Tuesday, November 15, 2005

Free TV a Goner?

WSJ 11/14/05 p B8 "Hollywood Writers Push Back Against Product Placement"

The Writers Guild of America wants a code of conduct developed which requires disclosure at the beginning of each TV show of the products which were incorporated because of placement deals (i.e. as opposed to being part of the writer's storyline). If the studios don't go along with this, the writers intend to seek support from the FCC.
One of the signs of the end of an industry is when its incumbents seek the government's help in maintaining the status quo, rather than let free market forces drive sellers to produce what buyers desire.

It's not that I don't understand where the writers are coming from. Their ability to get future employment is heavily influenced by how their prior work is perceived by future employers. If the requirements of a product placement deal make a writer's scripts look like a joke, potential future employers might disregard that writer as a candidate for future scripts. The writers are probably just as concerned that their peers will look down their noses at them unless the writer can say "they made me put that big speech about Lime Coke in the love scene."

Television writers misunderstand their role. They aren't journalists, who have a higher calling to seek truth and communicate it to the public. Writers get paid when they produce something for which someone is willing to pay, like a TV script with embedded product placement. Seems to me that if a writer is really good, they might be able to weave product placement into a script almost seamlessly. If the scripts the writers produce are valuable and scarce, they have more power to set terms and conditions. But if that were true, they wouldn't need the government to intervene.The folks who produce and distribute TV shows are realizing that their world is at the beginning of a radical change, and they're desperately trying to figure out what the new revenue model will be.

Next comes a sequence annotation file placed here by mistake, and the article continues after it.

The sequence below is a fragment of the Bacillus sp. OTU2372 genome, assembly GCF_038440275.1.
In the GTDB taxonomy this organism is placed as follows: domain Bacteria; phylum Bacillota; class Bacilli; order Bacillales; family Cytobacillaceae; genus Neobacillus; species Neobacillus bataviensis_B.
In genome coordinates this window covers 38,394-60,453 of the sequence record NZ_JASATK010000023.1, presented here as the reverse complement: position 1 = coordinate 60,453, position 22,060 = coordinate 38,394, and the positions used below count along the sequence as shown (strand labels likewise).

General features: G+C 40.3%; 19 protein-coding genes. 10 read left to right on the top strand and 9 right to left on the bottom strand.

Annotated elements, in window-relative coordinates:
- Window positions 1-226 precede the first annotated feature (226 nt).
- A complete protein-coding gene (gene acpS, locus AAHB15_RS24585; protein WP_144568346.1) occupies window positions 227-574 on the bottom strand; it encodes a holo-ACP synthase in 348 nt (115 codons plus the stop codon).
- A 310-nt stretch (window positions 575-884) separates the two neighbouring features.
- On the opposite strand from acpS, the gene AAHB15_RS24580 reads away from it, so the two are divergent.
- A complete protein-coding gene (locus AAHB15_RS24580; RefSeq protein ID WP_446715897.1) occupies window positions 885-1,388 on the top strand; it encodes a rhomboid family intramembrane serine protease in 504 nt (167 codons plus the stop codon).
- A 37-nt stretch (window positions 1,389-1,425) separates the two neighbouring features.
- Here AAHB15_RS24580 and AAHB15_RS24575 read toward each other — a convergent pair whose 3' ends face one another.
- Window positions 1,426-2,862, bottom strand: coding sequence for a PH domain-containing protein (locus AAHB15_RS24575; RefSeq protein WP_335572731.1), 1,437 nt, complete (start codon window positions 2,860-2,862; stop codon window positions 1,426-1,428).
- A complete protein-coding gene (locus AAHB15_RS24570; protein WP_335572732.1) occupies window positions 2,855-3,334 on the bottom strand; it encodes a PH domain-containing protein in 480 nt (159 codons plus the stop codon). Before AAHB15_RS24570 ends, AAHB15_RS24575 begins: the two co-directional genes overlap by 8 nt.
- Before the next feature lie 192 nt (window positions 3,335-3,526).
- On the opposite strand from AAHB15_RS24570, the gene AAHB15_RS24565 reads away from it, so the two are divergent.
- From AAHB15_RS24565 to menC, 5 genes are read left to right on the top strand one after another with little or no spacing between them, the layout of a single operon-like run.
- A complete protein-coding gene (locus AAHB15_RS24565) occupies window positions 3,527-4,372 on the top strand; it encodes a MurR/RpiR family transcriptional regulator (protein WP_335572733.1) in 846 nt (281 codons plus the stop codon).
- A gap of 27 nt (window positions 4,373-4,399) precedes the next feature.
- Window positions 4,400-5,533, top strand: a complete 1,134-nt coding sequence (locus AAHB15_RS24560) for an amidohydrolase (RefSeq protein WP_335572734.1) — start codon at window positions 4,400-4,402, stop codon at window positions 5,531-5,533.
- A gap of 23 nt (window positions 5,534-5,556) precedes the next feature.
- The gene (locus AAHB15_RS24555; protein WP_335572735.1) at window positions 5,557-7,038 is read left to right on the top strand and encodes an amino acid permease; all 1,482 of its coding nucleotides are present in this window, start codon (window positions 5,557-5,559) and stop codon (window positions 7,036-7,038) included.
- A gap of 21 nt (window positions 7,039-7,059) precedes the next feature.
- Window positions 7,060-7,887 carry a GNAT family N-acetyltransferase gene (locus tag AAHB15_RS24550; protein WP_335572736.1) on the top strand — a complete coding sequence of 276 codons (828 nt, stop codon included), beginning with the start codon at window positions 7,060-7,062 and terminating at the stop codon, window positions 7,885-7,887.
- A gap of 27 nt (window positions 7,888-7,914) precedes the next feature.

Advertising revenue from discrete 30sec commercials is about to evaporate. The people who run the television business aren't going to let their ability to participate in the future of video entertainment get screwed up by the writers. For every Guild member who refuses to write for a show because they don't like something, there will be multiple underemployed writers willing to take their place. The Writers Guild needs to adopt or be rendered irrelevant.

Very few creators of art get to make a lot of money and also have complete control of their product. Mozart died penniless because he value art over wealth. We're all thankful for that. "The Fountainhead" by Ayn Rand is a classic story of artist freedom versus art-for-money. I'm sure television writers are frequently asked to change their scripts to meet someone else's needs (e.g. to support a political position). Is there a real difference here?

So to the members of the Writers Guild, you have a choice:
  • Resist change, and cry to the government for help if you don't get your way. Your employers will find a way to do without you.
  • Work on updating your craft, and figure out how to blend the commercial requirements of your business with your artistic vision. Be part of the solution, not part of the problem.
  • Get out of the business now. If you want freedom, write a book --- oh, wait a minute, I forgot about the editors.

Guess you need to write a blog...

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